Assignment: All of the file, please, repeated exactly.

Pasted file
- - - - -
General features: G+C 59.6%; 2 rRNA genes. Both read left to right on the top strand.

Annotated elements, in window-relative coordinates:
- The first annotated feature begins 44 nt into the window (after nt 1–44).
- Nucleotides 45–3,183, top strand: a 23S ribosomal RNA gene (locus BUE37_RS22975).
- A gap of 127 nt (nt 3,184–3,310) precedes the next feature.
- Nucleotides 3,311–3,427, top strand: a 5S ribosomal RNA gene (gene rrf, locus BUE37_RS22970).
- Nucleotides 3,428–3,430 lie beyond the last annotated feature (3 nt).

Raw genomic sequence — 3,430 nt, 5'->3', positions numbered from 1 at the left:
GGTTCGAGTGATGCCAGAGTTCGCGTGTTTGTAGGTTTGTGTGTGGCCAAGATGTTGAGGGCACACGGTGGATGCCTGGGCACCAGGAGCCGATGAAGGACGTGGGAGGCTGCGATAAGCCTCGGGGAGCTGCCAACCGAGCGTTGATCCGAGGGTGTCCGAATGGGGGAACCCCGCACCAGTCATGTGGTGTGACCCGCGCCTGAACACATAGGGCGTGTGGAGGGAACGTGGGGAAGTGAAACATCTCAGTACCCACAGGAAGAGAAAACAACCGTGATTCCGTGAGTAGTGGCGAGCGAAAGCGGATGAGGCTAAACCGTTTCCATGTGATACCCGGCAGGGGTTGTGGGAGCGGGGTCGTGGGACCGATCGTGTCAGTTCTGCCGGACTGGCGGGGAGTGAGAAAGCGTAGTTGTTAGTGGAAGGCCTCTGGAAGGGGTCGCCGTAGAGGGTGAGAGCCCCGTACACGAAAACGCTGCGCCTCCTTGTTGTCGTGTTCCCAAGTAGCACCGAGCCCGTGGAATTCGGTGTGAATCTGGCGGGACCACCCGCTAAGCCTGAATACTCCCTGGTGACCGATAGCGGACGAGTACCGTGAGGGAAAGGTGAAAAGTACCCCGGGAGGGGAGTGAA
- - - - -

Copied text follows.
General features: G+C 59.6%; 2 rRNA genes. Both read left to right on the top strand.

Annotated elements, in window-relative coordinates:
- The first annotated feature begins 44 nt into the window (after nt 1–44).
- Nucleotides 45–3,183, top strand: a 23S ribosomal RNA gene (locus BUE37_RS22975).
- A gap of 127 nt (nt 3,184–3,310) precedes the next feature.
- Nucleotides 3,311–3,427, top strand: a 5S ribosomal RNA gene (gene rrf, locus BUE37_RS22970).
- Nucleotides 3,428–3,430 lie beyond the last annotated feature (3 nt).

Raw genomic sequence — 3,430 nt, 5'->3', positions numbered from 1 at the left:
GGTTCGAGTGATGCCAGAGTTCGCGTGTTTGTAGGTTTGTGTGTGGCCAAGATGTTGAGGGCACACGGTGGATGCCTGGGCACCAGGAGCCGATGAAGGACGTGGGAGGCTGCGATAAGCCTCGGGGAGCTGCCAACCGAGCGTTGATCCGAGGGTGTCCGAATGGGGGAACCCCGCACCAGTCATGTGGTGTGACCCGCGCCTGAACACATAGGGCGTGTGGAGGGAACGTGGGGAAGTGAAACATCTCAGTACCCACAGGAAGAGAAAACAACCGTGATTCCGTGAGTAGTGGCGAGCGAAAGCGGATGAGGCTAAACCGTTTCCATGTGATACCCGGCAGGGGTTGTGGGAGCGGGGTCGTGGGACCGATCGTGTCAGTTCTGCCGGACTGGCGGGGAGTGAGAAAGCGTAGTTGTTAGTGGAAGGCCTCTGGAAGGGGTCGCCGTAGAGGGTGAGAGCCCCGTACACGAAAACGCTGCGCCTCCTTGTTGTCGTGTTCCCAAGTAGCACCGAGCCCGTGGAATTCGGTGTGAATCTGGCGGGACCACCCGCTAAGCCTGAATACTCCCTGGTGACCGATAGCGGACGAGTACCGTGAGGGAAAGGTGAAAAGTACCCCGGGAGGGGAGTGAA